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Publications of the Week

β1 Integrin, ILK and mTOR Regulate Collagen Synthesis in Mechanically Loaded Tendon Cells

By August 14, 2020No Comments

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This week we profile a recent publication in Scientific Reports from Dr. Rouhollah Mousavizadeh
(pictured) in the laboratory of Dr. Alex Scott at the Centre for Hip Health and Mobility at UBC.

Can you provide a brief overview of your lab’s current research focus?

Tendons are specialized anatomical structures composed of dense and loose connective tissues, responsible for transmitting high levels of force between muscle and bone. Our lab is currently focused on how various conditions — overuse injuries, aging, and dyslipidemia — impair tendons’ load capacity. On the other hand, we want to study how tendon load capacity can be improved, especially by exercise.

What is the significance of the findings in this publication?

We discovered that tendon cells respond to mechanical stimuli via integrins. Integrin β1 and integrin-linked kinase (ILK) transmit mechanical stimuli from the membrane of tendon cells to activate mTOR/AKT signalling pathway. This pathway is critical for mRNA translation and synthesis of collagen, a fundamental component of tendon structure. Our model shows the importance of mTOR/AKT signalling on tendon development and adaptation to exercise and mechanical loading.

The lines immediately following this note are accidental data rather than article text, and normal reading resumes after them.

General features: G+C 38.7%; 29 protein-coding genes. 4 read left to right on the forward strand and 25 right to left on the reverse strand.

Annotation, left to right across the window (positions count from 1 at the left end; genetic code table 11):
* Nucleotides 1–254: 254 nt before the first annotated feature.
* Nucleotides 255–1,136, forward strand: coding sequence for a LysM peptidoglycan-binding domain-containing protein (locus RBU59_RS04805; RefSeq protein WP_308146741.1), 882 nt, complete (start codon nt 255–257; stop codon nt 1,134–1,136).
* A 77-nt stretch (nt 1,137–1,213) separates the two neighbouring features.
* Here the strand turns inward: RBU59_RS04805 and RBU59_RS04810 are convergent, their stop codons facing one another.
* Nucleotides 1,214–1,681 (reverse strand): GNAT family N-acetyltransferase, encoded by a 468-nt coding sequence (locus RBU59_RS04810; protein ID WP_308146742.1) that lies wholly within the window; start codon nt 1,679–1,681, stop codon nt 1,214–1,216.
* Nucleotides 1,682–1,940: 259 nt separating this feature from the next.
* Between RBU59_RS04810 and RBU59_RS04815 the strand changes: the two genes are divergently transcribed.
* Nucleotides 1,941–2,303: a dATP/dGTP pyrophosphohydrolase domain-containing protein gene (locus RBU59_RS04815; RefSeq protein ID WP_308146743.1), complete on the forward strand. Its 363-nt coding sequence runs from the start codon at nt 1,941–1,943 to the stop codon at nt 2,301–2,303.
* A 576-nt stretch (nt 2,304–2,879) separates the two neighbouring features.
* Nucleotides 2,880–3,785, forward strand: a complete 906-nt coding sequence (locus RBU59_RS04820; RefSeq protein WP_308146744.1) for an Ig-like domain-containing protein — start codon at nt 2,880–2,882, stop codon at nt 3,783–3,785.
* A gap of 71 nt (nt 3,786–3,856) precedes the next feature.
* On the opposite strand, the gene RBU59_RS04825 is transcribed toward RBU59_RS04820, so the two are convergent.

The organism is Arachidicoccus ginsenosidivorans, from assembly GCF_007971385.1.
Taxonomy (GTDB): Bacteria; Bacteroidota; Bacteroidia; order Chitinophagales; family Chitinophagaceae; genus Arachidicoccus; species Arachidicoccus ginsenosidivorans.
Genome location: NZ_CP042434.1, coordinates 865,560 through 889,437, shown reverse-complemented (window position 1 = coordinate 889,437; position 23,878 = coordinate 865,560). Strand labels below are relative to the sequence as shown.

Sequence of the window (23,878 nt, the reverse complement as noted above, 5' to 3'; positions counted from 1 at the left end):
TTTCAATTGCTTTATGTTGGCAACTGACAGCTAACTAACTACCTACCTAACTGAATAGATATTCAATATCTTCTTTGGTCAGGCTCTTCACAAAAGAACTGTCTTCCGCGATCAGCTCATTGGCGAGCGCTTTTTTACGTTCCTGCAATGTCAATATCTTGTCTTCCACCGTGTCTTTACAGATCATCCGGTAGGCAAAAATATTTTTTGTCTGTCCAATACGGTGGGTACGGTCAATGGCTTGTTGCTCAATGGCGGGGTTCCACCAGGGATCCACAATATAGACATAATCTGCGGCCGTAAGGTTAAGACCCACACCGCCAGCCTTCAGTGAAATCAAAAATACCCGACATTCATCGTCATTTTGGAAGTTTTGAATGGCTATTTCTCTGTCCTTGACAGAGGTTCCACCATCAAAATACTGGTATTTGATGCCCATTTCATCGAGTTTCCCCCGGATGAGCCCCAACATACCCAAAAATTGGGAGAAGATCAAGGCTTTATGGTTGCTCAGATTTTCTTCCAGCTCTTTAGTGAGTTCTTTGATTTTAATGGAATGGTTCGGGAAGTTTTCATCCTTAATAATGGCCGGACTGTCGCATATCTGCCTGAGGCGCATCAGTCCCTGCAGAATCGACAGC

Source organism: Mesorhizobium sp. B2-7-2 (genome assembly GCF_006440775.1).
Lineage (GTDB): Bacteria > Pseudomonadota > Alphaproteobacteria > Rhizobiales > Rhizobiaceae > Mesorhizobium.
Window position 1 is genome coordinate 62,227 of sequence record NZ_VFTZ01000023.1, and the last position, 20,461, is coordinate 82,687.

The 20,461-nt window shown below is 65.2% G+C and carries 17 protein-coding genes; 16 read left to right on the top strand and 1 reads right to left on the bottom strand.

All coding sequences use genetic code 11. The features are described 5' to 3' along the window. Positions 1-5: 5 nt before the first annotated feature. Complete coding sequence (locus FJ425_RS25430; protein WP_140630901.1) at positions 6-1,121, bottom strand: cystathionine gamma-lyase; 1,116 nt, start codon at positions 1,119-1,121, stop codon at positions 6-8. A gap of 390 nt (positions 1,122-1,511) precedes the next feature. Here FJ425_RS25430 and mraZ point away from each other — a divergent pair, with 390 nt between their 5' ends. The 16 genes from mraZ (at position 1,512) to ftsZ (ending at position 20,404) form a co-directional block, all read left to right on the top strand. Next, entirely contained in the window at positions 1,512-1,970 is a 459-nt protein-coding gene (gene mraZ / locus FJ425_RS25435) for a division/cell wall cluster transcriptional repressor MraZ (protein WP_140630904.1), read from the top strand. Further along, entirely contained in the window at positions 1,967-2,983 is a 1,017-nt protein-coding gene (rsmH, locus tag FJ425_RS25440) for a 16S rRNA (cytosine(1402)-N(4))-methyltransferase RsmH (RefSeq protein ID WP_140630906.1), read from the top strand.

What are the next steps for this research?

Next, we plan to examine whether conditions that result in reduced tendon capacity, such as exposure to oxidized LDL or to physiological levels of estrogen, are influencing the mechanotransduction response in human tendon cells. We would like to examine the effect of these factors on the activity of mTOR/AKT signalling pathway during the mechanical stimulation of tendon cells.

This work was funded by:

CIHR project grant, NSERC discovery grant.

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